You may be tempted to put off treatment if you’ve recently been diagnosed with peripheral artery disease or suspect you have it. Peripheral artery disease, or PAD, is marked by plaque buildup in the arteries that causes decreased blood flow to the lower extremities. Moderate cases often require minimally invasive procedures such as stent placement or angioplasty to widen narrowed passageways.
The procedures are short and need little recovery time, but you may still feel hesitant to take time off work or skip a planned vacation with friends. Whatever the case, it’s important to understand the risks associated with leaving PAD untreated. It may be time to schedule a visit with one of our trusted vascular specialists at USA Vascular Centers to learn more about PAD therapy.
What are the Consequences of Peripheral Artery Disease Going Untreated?
The longer you wait to receive PAD treatment, the fewer options for treatment are available to you, and the longer you will needlessly struggle with the uncomfortable symptoms of PAD. Many patients find out they have PAD because they notice pain in their legs. In some people, this pain occurs while walking or climbing stairs.
“For me, the pain was intense enough to last all day, even waking me up throughout the night,” says Robert, a recent patient treated for PAD
Untreated peripheral artery disease can limit your mobility, cause you pain, and even develop open sores on your legs, feet, and ankles. When you notice pain and cramping in your legs and receive a PAD diagnosis, the PAD is almost certainly in a moderate to an advanced stage. The top three minimally invasive procedures performed for PAD are angioplasty, stent placement, and atherectomy.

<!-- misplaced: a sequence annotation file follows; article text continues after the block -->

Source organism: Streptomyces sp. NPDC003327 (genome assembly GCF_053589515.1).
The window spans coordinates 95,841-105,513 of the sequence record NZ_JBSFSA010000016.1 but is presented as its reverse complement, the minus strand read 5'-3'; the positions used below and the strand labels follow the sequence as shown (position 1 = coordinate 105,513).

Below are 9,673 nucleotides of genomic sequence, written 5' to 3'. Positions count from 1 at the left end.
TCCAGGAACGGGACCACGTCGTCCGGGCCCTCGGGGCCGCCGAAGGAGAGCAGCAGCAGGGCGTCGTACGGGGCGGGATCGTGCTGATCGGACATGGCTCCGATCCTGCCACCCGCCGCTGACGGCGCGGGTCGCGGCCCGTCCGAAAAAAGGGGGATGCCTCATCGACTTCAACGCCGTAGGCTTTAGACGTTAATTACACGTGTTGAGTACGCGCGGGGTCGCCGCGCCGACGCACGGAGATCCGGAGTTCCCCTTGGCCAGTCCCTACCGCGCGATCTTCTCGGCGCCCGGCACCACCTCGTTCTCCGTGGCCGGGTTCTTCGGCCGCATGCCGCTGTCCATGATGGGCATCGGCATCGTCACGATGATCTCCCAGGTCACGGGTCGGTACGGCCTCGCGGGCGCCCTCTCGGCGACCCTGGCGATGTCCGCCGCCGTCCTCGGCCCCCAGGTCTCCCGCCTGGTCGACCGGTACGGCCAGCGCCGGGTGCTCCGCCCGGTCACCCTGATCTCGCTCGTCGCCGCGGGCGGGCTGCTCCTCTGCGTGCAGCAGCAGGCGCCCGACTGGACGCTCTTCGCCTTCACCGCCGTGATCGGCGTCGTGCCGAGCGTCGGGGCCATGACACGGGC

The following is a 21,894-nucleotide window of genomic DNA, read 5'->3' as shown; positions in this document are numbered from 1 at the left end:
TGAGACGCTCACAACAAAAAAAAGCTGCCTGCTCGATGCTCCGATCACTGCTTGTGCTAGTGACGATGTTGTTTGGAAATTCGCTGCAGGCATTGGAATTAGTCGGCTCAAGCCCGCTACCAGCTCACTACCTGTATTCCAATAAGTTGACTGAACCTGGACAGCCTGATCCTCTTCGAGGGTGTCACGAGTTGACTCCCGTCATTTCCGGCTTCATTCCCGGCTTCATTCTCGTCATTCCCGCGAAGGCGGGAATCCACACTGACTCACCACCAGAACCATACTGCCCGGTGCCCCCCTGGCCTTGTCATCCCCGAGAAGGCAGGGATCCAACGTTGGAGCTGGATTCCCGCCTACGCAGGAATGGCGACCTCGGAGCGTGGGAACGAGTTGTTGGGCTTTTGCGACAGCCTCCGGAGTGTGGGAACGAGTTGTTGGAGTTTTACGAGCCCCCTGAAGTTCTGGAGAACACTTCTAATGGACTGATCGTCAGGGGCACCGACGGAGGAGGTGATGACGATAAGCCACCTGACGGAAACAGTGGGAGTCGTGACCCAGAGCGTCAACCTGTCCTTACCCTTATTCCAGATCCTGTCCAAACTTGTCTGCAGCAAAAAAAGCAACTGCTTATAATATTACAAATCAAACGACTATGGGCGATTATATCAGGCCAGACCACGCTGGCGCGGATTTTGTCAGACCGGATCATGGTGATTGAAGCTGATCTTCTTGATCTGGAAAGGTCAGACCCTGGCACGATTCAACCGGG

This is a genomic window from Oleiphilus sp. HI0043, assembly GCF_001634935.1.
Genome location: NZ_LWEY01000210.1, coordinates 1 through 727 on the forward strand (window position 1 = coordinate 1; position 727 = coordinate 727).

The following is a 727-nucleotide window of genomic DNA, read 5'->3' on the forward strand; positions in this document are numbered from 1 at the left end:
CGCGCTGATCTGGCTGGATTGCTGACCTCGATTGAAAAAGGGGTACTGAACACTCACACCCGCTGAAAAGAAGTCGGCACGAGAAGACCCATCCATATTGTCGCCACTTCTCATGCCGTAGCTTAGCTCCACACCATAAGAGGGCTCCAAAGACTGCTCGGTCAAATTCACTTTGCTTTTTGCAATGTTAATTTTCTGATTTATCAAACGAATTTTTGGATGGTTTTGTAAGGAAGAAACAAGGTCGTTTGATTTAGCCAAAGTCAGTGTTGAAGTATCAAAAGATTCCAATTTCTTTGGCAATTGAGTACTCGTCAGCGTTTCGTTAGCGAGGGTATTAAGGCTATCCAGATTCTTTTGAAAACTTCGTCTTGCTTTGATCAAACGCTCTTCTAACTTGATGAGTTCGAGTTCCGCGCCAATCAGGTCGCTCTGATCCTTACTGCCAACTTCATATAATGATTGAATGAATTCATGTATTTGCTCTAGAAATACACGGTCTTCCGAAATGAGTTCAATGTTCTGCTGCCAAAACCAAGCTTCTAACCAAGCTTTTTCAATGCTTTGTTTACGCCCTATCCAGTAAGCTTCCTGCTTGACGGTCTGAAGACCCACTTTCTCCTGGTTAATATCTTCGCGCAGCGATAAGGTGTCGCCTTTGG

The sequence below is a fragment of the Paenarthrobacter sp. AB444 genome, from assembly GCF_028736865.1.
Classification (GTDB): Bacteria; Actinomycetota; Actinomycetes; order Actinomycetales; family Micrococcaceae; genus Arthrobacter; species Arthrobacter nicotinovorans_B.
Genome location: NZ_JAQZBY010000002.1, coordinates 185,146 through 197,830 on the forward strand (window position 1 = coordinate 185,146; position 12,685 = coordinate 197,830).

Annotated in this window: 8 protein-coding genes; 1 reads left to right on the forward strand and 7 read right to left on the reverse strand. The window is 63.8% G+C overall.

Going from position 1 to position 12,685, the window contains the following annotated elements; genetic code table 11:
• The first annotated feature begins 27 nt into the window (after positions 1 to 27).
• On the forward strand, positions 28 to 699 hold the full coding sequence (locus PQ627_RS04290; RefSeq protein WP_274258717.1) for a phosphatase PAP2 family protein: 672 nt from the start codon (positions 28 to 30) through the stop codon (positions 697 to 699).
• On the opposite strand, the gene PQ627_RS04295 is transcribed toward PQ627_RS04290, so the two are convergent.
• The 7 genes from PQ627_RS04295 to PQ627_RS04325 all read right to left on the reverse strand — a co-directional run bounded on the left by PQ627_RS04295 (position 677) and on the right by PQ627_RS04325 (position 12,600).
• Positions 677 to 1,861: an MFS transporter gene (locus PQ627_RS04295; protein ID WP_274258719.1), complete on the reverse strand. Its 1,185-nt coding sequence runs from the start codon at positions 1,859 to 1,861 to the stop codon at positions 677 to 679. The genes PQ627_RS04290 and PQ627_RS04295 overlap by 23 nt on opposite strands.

“If you leave PAD untreated and wait too long to undergo one of these non-surgical procedures, you may instead need a more intensive surgery,” cautions Dr. Aaron Shiloh, an Interventional Radiologist at USA Vascular Centers in the Pennsylvania area.
Severe cases of PAD may require that the patient undergo peripheral artery bypass surgery,1 in which a surgeon takes a healthy blood vessel from elsewhere in your body and uses it to reroute blood flow away from the clogged artery.
Critical Limb Ischemia, Gangrene and Amputation
Untreated peripheral artery disease can also lead to serious PAD complications. Critical limb ischemia (CLI) signifies that blood flow to the foot or leg is completely blocked.
CLI often leads to gangrene and amputation of the affected limb, a difficult yet necessary step to save the patient’s life. PAD is the most common cause of limb loss overall, with the rate of dysvascular amputation being nearly 8 times greater than the rate of trauma-related amputations, the second leading cause of limb loss.
Increased Risk of Stroke
Plaque buildup (atherosclerosis) in the arteries that lead to your legs signifies that you most likely have atherosclerosis in other arteries, including those leading to the heart and brain.
This is why PAD patients are at an increased risk of heart attack and stroke.2 Untreated peripheral artery disease can even lead to death.